What is acute lymphoblastic leukemia?

Acute lymphoblastic leukemia is a disease where there are too many abnormal white blood cells in the bone marrow.


Common symptoms of acute lymphoblastic leukemia include:

  • anemia  (low red blood cell count)
  • bone and joint pain
  • easy bruising
  • fever
  • recurrent infections
  • pain in the abdomen
  • swollen lymph nodes
  • difficulty breathing


To diagnose acute lymphoblastic leukemia, your child’s doctor will do a complete physical examination and medical history. He or she may also order one or more of the following tests:

  • complete blood count (CBC)
  • bone marrow aspiration and biopsy
  • spinal tap/lumbar puncture
  • x-ray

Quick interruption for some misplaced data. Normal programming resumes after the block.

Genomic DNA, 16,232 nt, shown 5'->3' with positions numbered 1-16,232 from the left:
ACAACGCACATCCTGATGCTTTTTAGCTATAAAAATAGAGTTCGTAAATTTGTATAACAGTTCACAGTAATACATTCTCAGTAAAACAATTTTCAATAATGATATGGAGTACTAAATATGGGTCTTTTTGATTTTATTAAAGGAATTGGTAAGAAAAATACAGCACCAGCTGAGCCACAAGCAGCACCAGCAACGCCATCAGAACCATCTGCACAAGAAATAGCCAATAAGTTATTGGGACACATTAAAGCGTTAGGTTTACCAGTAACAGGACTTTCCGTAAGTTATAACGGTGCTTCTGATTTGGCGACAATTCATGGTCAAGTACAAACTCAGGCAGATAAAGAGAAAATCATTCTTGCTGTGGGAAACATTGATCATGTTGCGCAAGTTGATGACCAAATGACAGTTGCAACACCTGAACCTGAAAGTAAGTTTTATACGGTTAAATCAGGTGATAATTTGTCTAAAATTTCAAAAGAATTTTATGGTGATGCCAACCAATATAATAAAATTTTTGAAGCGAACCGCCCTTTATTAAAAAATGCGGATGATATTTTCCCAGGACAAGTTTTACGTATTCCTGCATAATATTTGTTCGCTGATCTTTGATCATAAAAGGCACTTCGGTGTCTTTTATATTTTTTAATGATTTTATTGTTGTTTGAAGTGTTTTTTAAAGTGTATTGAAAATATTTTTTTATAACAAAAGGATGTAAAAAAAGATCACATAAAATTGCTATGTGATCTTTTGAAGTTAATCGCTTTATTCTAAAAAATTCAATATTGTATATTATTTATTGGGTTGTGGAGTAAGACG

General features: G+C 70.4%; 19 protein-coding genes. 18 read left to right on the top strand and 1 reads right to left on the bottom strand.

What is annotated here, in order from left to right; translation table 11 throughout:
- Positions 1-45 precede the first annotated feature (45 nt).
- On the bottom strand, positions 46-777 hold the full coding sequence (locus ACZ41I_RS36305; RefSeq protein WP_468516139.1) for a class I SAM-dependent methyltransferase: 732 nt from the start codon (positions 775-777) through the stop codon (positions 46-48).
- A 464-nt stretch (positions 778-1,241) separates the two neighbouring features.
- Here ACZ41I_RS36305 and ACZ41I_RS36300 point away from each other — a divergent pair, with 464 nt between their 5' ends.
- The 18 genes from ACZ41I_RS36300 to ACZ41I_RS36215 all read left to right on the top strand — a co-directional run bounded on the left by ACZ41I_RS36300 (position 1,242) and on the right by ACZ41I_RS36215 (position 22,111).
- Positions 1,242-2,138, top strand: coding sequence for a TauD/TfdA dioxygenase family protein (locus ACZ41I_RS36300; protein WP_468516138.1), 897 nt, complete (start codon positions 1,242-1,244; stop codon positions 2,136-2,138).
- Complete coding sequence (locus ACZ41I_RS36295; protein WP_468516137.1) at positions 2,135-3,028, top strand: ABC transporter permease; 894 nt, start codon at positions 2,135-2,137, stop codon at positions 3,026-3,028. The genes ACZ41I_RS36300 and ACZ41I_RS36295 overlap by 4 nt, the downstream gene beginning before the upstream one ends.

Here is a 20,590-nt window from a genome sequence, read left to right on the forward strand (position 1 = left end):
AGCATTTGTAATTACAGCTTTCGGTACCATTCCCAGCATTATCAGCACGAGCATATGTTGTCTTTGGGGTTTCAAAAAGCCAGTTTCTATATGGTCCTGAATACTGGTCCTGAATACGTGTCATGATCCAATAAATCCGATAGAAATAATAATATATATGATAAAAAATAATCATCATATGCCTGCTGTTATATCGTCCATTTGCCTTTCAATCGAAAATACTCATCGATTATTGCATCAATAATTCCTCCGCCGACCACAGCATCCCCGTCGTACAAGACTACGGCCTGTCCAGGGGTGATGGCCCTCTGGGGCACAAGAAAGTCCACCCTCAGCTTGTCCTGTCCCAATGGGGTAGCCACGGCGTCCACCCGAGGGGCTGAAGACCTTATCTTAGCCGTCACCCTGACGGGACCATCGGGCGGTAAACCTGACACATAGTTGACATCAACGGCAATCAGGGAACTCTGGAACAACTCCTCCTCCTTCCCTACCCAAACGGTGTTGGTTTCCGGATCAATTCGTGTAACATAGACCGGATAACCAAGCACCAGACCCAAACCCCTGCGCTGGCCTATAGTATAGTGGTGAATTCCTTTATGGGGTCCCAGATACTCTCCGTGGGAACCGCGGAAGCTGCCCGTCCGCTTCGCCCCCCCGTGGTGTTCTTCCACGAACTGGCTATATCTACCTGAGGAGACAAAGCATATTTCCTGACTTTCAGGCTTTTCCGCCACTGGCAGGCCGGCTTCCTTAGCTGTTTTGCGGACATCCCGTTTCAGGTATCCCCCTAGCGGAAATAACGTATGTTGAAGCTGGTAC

• chromosome analysis


Treatment for acute lymphoblastic leukemia depends on what type of acute lymphoblastic leukemia your child has, his or her age, and overall health. Treatment options may include:

  • Chemotherapy is a drug treatment to stop cancer cells from growing. This is usually the first treatment for acute lymphoblastic leukemia.
  • Radiation therapy uses high-energy rays to kill cancer cells. Radiation is usually only used to treat acute lymphoblastic leukemia if the child has a high risk of relapse.
  • Stem cell transplant may be a treatment choice if the acute lymphoblastic leukemia has relapsed.

Learn more about Pediatric Hematology, Oncology and Stem Cell Transplant services at Boston Children’s Health Physicians.

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